Trapped between several conflicts, Vijayaraghava's reign was not a peaceful one as he was caught between the Nayakas of Madurai on one side and the Muslim armies on another. Unlike the Nayakas of Madurai who were disloyal to their overlords the last emperors of Vijayanagara, the Nayaks of Tanjavur, up to the time of Vijayaraghava rendered help to their masters and assisted them in all their battles against the Muslim forces.
Vijayaraghava is very well-known with regard to his contributions to religion and culture, especially the fine arts of music and dance, for which Tanjavur had become very famous due to the contributions of his predecessors like Raghunatha, Achyutappa and Sevappa. He too was a great patron of learning and was a scholar in Sanskrit and Telugu and composed the Vijayaragbavabhyudayam and other works.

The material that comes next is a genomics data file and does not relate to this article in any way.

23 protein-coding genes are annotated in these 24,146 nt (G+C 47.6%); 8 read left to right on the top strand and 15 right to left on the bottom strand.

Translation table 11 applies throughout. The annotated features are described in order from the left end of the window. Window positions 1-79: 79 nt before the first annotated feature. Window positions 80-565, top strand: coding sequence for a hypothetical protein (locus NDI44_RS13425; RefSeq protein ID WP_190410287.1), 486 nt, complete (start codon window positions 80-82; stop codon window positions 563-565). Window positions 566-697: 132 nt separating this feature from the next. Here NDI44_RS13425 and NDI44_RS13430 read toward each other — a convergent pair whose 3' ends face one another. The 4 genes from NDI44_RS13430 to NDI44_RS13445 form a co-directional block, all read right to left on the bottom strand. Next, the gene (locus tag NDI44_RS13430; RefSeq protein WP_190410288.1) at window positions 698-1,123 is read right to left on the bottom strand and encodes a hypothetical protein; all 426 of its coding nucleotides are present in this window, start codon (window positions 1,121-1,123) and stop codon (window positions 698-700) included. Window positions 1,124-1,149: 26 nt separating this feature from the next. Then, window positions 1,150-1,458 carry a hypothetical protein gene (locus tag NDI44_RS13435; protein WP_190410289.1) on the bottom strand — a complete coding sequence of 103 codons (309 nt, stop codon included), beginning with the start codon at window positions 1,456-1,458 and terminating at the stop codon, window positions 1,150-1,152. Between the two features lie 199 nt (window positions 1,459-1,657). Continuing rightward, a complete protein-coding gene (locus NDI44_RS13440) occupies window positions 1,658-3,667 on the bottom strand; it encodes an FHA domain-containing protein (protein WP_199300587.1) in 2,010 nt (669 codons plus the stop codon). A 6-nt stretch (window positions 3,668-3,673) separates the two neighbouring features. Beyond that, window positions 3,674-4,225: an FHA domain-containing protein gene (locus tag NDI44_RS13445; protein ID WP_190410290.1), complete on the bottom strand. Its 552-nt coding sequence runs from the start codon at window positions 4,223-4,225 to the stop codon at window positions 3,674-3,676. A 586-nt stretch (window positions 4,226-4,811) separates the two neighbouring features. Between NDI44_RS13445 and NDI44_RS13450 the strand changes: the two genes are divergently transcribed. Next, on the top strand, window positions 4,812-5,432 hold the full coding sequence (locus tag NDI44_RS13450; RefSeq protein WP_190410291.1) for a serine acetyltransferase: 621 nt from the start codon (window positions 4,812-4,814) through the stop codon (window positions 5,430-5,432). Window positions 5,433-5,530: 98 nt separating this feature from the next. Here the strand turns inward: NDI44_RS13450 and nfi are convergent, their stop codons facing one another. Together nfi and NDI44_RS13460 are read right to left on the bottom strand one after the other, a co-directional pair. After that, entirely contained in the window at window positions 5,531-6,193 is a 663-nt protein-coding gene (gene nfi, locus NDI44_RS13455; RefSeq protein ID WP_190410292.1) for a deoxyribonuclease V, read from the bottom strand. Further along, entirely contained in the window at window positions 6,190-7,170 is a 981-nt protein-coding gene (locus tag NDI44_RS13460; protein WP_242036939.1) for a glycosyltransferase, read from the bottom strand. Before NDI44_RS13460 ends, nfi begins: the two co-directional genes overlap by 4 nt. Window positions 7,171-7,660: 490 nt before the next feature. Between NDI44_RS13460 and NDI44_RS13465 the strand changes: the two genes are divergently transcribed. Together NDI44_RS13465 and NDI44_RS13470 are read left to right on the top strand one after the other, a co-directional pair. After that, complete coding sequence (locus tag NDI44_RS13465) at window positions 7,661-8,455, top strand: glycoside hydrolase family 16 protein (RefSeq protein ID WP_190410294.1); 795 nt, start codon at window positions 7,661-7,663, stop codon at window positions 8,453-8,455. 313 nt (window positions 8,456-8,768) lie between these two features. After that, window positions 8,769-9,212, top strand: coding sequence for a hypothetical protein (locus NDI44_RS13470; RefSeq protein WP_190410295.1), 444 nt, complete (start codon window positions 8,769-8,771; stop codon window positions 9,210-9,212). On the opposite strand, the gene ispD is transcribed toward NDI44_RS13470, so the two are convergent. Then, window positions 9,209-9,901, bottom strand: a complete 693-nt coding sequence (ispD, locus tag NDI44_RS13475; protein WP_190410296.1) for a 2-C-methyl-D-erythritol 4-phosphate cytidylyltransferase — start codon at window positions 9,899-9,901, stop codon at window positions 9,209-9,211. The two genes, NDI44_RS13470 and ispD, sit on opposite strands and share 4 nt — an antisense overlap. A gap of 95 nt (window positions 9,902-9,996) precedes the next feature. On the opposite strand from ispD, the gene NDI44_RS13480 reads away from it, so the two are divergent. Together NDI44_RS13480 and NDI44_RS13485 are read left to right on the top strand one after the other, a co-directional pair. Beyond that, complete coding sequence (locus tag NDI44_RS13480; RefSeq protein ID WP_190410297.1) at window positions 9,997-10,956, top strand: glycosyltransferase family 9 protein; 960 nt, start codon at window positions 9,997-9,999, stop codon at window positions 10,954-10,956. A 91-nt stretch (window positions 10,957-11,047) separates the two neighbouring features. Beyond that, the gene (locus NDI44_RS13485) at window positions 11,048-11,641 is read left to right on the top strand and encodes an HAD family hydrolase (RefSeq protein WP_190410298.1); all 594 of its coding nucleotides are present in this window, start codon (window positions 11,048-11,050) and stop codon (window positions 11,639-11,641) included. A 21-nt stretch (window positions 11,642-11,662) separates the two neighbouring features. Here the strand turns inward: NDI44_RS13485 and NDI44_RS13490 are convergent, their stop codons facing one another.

Vijayaraghava sheltered a large number of poets, musicians and scholars who flocked to his court. He honoured these intellectuals for their imperishable talents. Some of the more important poets were Kamarazu Venkatapati Somayaji, the author of Vijaya-raghava Chandrika and Koneti Dikshita, author of Vijayaraghava Kalyanam. Among the poetesses, Rangajamma was the most famous. The famous music composer Kshetragna, who composed numerous compositions known as padams sung by many musicians of the present day, frequented the court of this king.